One of the main goals of Double Union is to make women’s space in tech that has nothing to do with corporate tech giants. This goes against strong norms of Silicon Valley culture, where companies like Google and Intel often sponsor both tech-centric charitable causes and networking events. “That was a very large battle; a lot of people wanted us to take money from corporations,” said Aurora. Instead, Double Union is funded by and focuses on helping its members start their own projects and companies. “We believe that the only way to have a feminist company is for it to have a majority of feminists as founders. Not just women founders. We want good places for women to work,” said Aurora.
Although no Double Union-influenced companies have yet gone public, Mary Becica, a current board member, says that Double Union provides a setting that encourages risk-taking for new projects. She says many startups focus on superficial consumer problems. “Without a confidence in your network, you don't take the risk to try to solve [socially relevant] problems,” said Becica, who describes Double Union as “the feminist bat-symbol flash mob.” She said, “You know you have a network of professionals, people who do different things—all kinds of makers—that aren't in your job.” She says this kind of support becomes especially valuable for women in tech. “You walk a lot of fine lines if you're going after power as a woman in an organization.”
Becica says the bulk of Double Union’s work this year went into multiculturalism and inclusion trainings—addressing homogeneity within the organization. Despite their success creating a physically accessible and functional space, Becica says that there were “still emotional and mental barriers” to creating a diverse membership along axes like race, economic status, and technical literacy. “If you show up to an event and there's no one else like you, you don't want to be a part of that.” Double Union created outreach plans to cast a wider net for members and to combat assumptions built into the membership process surrounding hurdles such as technical literacy.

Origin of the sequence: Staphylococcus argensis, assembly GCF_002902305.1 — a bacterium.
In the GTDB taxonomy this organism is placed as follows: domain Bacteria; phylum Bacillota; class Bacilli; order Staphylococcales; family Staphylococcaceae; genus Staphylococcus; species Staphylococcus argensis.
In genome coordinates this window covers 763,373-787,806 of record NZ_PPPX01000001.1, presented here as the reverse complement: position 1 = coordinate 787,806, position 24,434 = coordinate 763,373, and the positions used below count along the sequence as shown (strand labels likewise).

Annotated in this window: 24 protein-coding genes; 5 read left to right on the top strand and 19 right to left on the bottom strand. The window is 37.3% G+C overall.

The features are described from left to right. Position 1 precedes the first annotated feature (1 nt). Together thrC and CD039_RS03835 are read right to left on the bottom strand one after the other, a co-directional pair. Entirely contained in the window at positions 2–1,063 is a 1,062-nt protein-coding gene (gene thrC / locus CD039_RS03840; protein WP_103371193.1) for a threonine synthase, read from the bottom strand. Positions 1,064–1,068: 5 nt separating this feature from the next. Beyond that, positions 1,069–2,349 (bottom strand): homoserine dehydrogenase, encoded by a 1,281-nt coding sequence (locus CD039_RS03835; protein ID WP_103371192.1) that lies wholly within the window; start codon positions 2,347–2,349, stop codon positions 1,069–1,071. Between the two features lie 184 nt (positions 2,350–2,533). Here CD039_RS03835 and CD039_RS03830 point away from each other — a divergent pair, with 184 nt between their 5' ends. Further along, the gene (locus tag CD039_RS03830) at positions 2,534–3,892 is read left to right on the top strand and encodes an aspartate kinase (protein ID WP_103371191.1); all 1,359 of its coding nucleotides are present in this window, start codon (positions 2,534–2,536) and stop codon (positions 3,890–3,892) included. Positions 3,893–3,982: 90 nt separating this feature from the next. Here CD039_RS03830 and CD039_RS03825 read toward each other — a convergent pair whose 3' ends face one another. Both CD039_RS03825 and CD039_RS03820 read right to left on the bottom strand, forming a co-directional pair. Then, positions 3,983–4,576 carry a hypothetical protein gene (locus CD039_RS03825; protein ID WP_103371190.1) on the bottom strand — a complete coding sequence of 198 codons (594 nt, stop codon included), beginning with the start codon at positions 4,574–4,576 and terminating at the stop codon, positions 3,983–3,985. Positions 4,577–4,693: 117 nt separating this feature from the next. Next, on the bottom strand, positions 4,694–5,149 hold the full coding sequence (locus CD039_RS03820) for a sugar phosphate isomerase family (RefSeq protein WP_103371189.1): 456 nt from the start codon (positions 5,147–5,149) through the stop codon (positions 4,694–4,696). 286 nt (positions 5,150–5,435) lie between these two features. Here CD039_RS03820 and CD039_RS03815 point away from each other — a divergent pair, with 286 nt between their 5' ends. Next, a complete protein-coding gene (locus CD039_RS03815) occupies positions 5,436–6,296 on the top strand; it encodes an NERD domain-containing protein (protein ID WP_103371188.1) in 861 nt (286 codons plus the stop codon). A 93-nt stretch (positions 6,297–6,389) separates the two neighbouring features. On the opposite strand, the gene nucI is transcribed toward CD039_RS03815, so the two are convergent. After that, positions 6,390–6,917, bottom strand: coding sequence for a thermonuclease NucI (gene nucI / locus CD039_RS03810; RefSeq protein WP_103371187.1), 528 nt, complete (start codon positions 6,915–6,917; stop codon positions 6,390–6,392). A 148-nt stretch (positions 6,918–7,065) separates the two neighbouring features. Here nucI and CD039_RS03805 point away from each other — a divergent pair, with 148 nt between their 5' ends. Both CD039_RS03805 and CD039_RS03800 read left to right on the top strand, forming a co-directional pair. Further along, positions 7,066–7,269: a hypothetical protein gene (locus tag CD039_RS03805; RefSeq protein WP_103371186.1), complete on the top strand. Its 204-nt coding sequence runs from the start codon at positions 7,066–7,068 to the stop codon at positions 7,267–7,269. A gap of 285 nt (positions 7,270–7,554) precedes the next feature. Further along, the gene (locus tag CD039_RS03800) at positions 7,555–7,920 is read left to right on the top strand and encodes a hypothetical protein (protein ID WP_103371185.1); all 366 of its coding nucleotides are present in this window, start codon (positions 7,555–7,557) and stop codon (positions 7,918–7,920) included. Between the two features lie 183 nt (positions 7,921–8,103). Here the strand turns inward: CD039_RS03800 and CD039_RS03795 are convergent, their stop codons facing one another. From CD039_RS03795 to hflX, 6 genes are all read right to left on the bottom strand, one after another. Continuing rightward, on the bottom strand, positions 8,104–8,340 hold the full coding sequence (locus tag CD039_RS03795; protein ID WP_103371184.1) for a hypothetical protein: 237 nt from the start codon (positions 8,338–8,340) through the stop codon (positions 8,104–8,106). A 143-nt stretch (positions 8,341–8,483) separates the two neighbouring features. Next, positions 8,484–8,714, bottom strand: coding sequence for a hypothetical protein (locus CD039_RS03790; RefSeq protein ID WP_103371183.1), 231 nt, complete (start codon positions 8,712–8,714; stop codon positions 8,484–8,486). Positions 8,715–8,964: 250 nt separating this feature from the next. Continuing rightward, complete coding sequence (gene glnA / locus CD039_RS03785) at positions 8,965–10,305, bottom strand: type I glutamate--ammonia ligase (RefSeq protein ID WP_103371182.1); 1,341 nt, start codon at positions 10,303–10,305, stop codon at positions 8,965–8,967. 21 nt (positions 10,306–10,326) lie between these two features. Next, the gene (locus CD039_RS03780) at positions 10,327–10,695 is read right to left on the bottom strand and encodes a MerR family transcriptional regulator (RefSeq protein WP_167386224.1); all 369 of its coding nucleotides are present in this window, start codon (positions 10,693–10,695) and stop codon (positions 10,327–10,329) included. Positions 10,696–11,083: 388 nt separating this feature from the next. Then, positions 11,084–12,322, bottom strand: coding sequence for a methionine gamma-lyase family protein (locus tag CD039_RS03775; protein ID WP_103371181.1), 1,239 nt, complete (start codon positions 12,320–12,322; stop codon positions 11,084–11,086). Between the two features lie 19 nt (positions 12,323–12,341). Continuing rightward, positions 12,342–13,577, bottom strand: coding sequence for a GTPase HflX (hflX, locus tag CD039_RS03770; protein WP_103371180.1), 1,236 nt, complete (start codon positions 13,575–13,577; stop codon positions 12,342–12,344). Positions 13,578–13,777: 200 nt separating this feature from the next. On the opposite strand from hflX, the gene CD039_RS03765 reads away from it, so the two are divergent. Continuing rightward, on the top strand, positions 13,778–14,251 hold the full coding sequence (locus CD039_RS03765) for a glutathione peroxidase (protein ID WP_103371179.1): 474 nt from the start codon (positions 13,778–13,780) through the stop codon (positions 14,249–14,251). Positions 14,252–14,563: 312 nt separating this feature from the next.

Becica said many policies at Double Union, such as those surrounding safety and harassment, are meant to “build ourselves to be very resilient and still survive even if we inevitably change a lot.” In its two-year lifespan, all three of Double Union’s founders have stepped down from the board for various reasons. But the membership is still growing rapidly, and in January 2016, Double Union expects to open membership applications so that the organization’s size can double from its current 200 members to 400 members.
Some have criticized Double Union for creating a new space instead of bettering or reforming existing hacker spaces in San Francisco. Aurora said she has learned over the years that leaving an existing model to start a new one is “the best way to make the old thing fix itself. Everybody is like, ‘That was amazing,’ and the old thing is like, ‘Shit, we have to fix ourselves or everyone will leave.’” Double Union directly influenced a nearby hacker/maker space with no articulated code of conduct that Aurora says has experienced problems with harassment and stalking.
Aurora said, “There aren't many places in the world where there's enough physical density of feminist women interested in maker-y things to make a viable hacker space and so—for the rest of the world—we really have to be influential on existing normal hacker spaces.”